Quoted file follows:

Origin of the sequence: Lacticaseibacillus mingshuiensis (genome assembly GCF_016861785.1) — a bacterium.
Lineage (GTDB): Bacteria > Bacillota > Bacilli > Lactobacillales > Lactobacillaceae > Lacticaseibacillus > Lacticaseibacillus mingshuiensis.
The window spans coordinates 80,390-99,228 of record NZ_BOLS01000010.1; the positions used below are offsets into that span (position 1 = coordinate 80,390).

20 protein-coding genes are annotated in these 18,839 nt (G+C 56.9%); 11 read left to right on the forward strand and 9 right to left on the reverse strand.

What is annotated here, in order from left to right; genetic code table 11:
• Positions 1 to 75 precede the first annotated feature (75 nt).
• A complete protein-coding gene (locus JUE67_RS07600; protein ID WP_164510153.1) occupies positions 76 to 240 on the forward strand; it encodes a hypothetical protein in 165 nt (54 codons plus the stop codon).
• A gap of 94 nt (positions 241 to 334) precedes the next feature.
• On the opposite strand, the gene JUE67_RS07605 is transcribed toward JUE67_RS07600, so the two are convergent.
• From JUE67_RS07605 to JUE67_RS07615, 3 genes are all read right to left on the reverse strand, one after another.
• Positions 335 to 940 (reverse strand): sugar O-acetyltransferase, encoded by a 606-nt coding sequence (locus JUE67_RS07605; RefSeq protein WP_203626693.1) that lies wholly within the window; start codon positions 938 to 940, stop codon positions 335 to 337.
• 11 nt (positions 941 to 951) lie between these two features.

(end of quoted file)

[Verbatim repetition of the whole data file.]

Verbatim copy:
Origin of the sequence: Lacticaseibacillus mingshuiensis (genome assembly GCF_016861785.1) — a bacterium.
Lineage (GTDB): Bacteria > Bacillota > Bacilli > Lactobacillales > Lactobacillaceae > Lacticaseibacillus > Lacticaseibacillus mingshuiensis.
The window spans coordinates 80,390-99,228 of record NZ_BOLS01000010.1; the positions used below are offsets into that span (position 1 = coordinate 80,390).

20 protein-coding genes are annotated in these 18,839 nt (G+C 56.9%); 11 read left to right on the forward strand and 9 right to left on the reverse strand.

What is annotated here, in order from left to right; genetic code table 11:
• Positions 1 to 75 precede the first annotated feature (75 nt).
• A complete protein-coding gene (locus JUE67_RS07600; protein ID WP_164510153.1) occupies positions 76 to 240 on the forward strand; it encodes a hypothetical protein in 165 nt (54 codons plus the stop codon).
• A gap of 94 nt (positions 241 to 334) precedes the next feature.
• On the opposite strand, the gene JUE67_RS07605 is transcribed toward JUE67_RS07600, so the two are convergent.
• From JUE67_RS07605 to JUE67_RS07615, 3 genes are all read right to left on the reverse strand, one after another.
• Positions 335 to 940 (reverse strand): sugar O-acetyltransferase, encoded by a 606-nt coding sequence (locus JUE67_RS07605; RefSeq protein WP_203626693.1) that lies wholly within the window; start codon positions 938 to 940, stop codon positions 335 to 337.
• 11 nt (positions 941 to 951) lie between these two features.